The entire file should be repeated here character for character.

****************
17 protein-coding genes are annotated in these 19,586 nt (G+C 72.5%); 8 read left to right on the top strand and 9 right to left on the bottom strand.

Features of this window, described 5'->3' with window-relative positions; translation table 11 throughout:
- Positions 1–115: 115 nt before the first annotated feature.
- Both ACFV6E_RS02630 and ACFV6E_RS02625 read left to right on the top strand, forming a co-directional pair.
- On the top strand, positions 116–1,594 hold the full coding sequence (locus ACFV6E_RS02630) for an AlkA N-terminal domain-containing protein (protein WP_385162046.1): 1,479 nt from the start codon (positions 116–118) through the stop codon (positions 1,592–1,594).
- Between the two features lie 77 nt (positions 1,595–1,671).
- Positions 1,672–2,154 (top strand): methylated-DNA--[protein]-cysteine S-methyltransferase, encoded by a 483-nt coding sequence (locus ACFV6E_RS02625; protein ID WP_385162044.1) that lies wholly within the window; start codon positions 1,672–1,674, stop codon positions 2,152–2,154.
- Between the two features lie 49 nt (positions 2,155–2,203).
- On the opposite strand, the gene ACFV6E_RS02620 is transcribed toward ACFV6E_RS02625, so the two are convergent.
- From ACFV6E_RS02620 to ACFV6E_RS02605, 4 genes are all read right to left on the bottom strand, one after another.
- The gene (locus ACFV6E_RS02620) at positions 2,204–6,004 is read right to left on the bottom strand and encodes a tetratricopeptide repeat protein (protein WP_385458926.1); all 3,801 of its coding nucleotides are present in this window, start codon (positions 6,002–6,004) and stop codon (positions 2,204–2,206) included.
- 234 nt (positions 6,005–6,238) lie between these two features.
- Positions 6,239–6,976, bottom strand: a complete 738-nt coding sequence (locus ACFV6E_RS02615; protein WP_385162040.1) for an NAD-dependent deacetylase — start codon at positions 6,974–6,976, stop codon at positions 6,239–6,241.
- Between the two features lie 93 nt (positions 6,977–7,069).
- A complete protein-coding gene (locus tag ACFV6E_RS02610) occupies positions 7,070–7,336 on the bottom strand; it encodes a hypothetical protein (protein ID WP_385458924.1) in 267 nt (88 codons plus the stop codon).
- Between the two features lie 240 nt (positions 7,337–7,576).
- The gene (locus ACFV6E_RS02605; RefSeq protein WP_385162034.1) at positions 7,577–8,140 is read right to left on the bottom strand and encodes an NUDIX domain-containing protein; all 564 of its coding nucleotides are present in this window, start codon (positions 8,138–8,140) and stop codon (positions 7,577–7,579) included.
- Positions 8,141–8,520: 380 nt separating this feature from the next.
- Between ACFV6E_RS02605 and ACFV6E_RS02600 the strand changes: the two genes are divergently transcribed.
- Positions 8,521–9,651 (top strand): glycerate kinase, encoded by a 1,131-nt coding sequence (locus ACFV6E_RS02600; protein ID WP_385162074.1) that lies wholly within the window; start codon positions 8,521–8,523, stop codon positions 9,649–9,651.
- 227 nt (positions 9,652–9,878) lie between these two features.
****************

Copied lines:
17 protein-coding genes are annotated in these 19,586 nt (G+C 72.5%); 8 read left to right on the top strand and 9 right to left on the bottom strand.

Features of this window, described 5'->3' with window-relative positions; translation table 11 throughout:
- Positions 1–115: 115 nt before the first annotated feature.
- Both ACFV6E_RS02630 and ACFV6E_RS02625 read left to right on the top strand, forming a co-directional pair.
- On the top strand, positions 116–1,594 hold the full coding sequence (locus ACFV6E_RS02630) for an AlkA N-terminal domain-containing protein (protein WP_385162046.1): 1,479 nt from the start codon (positions 116–118) through the stop codon (positions 1,592–1,594).
- Between the two features lie 77 nt (positions 1,595–1,671).
- Positions 1,672–2,154 (top strand): methylated-DNA--[protein]-cysteine S-methyltransferase, encoded by a 483-nt coding sequence (locus ACFV6E_RS02625; protein ID WP_385162044.1) that lies wholly within the window; start codon positions 1,672–1,674, stop codon positions 2,152–2,154.
- Between the two features lie 49 nt (positions 2,155–2,203).
- On the opposite strand, the gene ACFV6E_RS02620 is transcribed toward ACFV6E_RS02625, so the two are convergent.
- From ACFV6E_RS02620 to ACFV6E_RS02605, 4 genes are all read right to left on the bottom strand, one after another.
- The gene (locus ACFV6E_RS02620) at positions 2,204–6,004 is read right to left on the bottom strand and encodes a tetratricopeptide repeat protein (protein WP_385458926.1); all 3,801 of its coding nucleotides are present in this window, start codon (positions 6,002–6,004) and stop codon (positions 2,204–2,206) included.
- 234 nt (positions 6,005–6,238) lie between these two features.
- Positions 6,239–6,976, bottom strand: a complete 738-nt coding sequence (locus ACFV6E_RS02615; protein WP_385162040.1) for an NAD-dependent deacetylase — start codon at positions 6,974–6,976, stop codon at positions 6,239–6,241.
- Between the two features lie 93 nt (positions 6,977–7,069).
- A complete protein-coding gene (locus tag ACFV6E_RS02610) occupies positions 7,070–7,336 on the bottom strand; it encodes a hypothetical protein (protein ID WP_385458924.1) in 267 nt (88 codons plus the stop codon).
- Between the two features lie 240 nt (positions 7,337–7,576).
- The gene (locus ACFV6E_RS02605; RefSeq protein WP_385162034.1) at positions 7,577–8,140 is read right to left on the bottom strand and encodes an NUDIX domain-containing protein; all 564 of its coding nucleotides are present in this window, start codon (positions 8,138–8,140) and stop codon (positions 7,577–7,579) included.
- Positions 8,141–8,520: 380 nt separating this feature from the next.
- Between ACFV6E_RS02605 and ACFV6E_RS02600 the strand changes: the two genes are divergently transcribed.
- Positions 8,521–9,651 (top strand): glycerate kinase, encoded by a 1,131-nt coding sequence (locus ACFV6E_RS02600; protein ID WP_385162074.1) that lies wholly within the window; start codon positions 8,521–8,523, stop codon positions 9,649–9,651.
- 227 nt (positions 9,652–9,878) lie between these two features.